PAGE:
Acquisition of 21 refurbished Huey choppers for the Philippine Air Force has been stalled, but officers insist this would not hinder PAF's ability to support the Comelec airlift of poll materials to far-flung, risky areas. (photo : Rice Aircraft)
MANILA, Philippines (IMP) -- Delivery of 21 refurbished Huey helicopters meant to augment the air assets of the Philippine Air Force in helping Comelec airlift materials to far-flung, risky territory has stalled, but Department of National Defense (DND) officials insist this will not hinder the PAF’s work.
A check with PAF on the status of the acquisition revealed there was no update yet about the reported acquisition of the choppers. This, even though Defense Secretary Voltaire Gazmin had earlier said the acquisition of the choppers can be done before the May 13 polls.
Despite the stalled acquisition, PAF spokesman Col. Miguel Ernesto Okol said there are enough choppers for the lift requirement, and the absence of the 21 choppers would not disrupt the military’s capability to support Comelec’s requirements.
Okol noted, “the term is augment,” so non-delivery of the 21 will not unduly impact operations. “Of course, if the units will come on time, this will make it easier and better for us. But we assure you that with or without the additional 21 choppers this will not impede or hold or stop our operations especially the requirements that will be needed for that activity (election).”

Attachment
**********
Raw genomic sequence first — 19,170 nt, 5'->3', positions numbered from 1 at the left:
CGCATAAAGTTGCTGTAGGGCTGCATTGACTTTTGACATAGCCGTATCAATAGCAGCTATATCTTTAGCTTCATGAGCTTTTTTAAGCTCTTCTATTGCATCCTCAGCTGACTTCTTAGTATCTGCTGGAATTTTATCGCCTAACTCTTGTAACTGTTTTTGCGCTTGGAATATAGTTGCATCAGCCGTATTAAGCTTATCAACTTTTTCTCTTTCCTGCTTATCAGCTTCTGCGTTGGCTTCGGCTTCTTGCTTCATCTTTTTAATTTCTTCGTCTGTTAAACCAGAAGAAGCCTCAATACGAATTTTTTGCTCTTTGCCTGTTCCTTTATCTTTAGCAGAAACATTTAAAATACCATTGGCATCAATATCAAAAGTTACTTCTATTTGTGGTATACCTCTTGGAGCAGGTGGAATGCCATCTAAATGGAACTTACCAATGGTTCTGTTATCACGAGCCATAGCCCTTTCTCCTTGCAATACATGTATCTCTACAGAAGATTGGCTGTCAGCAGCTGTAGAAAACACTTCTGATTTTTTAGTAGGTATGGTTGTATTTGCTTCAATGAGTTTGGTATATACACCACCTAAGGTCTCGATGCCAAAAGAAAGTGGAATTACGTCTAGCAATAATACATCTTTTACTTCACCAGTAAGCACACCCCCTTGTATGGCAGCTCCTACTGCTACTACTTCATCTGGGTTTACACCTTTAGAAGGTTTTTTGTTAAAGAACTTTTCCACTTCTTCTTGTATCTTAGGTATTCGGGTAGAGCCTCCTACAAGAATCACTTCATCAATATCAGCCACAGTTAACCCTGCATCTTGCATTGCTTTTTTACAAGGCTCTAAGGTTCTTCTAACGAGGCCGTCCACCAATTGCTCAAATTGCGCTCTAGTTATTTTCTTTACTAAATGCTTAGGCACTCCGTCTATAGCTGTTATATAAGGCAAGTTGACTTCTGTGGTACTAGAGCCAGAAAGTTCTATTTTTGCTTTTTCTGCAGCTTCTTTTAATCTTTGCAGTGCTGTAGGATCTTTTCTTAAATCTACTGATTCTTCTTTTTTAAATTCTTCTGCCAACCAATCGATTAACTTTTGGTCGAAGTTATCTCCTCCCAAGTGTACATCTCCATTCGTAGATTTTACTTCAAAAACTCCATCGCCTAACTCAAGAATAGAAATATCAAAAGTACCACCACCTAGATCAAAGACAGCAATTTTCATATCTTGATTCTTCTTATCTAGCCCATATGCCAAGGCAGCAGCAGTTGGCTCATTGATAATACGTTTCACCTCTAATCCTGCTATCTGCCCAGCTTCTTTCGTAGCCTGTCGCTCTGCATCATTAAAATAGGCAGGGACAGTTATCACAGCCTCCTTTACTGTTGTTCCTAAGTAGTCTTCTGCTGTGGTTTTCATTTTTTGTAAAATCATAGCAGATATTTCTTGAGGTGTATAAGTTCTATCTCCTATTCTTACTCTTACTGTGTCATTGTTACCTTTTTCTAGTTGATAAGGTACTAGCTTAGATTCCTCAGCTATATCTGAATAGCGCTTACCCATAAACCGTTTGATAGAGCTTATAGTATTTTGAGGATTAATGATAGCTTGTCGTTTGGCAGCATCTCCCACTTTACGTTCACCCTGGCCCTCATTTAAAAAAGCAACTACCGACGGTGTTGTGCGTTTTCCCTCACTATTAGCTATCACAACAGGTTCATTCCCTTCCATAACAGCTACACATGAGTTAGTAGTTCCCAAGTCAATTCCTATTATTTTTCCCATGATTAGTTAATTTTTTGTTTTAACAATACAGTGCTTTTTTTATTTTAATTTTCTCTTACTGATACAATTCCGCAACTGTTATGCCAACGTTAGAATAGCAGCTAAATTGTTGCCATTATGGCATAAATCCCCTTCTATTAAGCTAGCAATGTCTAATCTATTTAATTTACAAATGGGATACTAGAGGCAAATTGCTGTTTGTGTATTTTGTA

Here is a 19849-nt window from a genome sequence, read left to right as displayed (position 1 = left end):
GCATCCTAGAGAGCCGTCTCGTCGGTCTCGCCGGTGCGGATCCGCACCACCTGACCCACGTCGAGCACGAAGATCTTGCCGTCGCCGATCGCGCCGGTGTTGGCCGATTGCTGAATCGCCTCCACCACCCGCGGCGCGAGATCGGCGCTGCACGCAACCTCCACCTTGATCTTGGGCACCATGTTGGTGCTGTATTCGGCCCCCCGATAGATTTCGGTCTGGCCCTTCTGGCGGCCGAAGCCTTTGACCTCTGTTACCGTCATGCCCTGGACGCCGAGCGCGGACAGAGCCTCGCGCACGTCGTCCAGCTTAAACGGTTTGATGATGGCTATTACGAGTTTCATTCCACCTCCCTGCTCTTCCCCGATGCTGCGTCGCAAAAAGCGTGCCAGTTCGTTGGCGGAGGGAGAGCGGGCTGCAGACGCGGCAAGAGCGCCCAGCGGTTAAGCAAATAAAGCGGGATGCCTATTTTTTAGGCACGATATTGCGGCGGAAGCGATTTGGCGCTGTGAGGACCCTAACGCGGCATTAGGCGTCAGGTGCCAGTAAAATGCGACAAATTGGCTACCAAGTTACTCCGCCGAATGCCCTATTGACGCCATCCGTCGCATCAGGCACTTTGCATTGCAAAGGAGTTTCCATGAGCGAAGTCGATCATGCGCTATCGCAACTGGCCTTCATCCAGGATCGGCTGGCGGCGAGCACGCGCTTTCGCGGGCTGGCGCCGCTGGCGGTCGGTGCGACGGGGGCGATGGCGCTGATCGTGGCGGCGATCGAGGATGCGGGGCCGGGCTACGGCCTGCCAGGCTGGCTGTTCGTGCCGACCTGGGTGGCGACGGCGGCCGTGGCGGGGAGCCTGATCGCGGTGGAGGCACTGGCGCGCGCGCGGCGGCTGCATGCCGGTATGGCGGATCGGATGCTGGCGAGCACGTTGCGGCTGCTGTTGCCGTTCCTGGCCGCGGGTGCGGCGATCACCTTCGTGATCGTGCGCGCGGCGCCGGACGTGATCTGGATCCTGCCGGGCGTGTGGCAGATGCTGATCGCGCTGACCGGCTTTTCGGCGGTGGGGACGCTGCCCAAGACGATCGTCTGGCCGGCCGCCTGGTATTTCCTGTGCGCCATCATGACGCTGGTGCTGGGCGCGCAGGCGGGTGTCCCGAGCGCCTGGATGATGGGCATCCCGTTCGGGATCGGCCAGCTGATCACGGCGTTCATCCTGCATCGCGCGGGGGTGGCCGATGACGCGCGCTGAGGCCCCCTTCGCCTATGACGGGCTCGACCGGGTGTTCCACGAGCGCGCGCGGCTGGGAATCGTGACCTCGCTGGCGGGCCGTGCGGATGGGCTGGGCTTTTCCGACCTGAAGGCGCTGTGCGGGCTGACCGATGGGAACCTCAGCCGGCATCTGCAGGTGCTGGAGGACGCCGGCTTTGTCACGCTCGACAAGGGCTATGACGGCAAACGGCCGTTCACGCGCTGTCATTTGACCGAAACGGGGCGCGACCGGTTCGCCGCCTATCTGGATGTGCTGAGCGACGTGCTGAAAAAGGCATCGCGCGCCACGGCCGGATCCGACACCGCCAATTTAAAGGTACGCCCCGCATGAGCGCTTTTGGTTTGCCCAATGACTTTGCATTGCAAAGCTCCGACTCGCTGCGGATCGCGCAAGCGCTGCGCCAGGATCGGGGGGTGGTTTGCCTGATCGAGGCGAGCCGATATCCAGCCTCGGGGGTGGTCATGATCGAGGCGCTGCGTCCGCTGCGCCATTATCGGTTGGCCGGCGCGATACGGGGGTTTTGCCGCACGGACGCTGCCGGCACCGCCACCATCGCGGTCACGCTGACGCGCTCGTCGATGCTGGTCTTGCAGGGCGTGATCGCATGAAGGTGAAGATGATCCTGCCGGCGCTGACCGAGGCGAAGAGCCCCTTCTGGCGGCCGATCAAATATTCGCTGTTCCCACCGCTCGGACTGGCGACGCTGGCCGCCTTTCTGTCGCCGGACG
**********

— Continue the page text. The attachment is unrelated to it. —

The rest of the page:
Still, Okol stressed that other air assets from the 505th Search-And-Rescue (SAR) and 205th Helicopter Wing may be used in case of emergency.
PAF chief Lt. Gen. Lauro Catalino dela Cruz earlier directed key officers and units to prepare the needed air assets to support the Comelec in ferrying election materials. According to Okol, “our air assets are being used to transport election materials especially to far-flung places where land transportation is bogged down.”
Poland-based PZL Swidnik recently completed the delivery of 8 brand-new Sokol helicopters to PAF. The choppers are also ready anytime for Comelec’s use.
‘Issues’ with Korean-made lead jets
As this developed, the Philippine and South Korean governments are still threshing out “issues” involved in Manila’s acquisition of two squadron of T50 South Korean-made lead jets, said Defense Undersecretary Fernando Manalo.
He said Manila is “waiting for some requirements that should be provided by South Korea,” but did not elaborate on what he called other issues that must also be resolved including the Terms of Preferences (TOR).
Manalo is confident such issues could be resolved by end-April and the contract for the acquisition could be signed in May.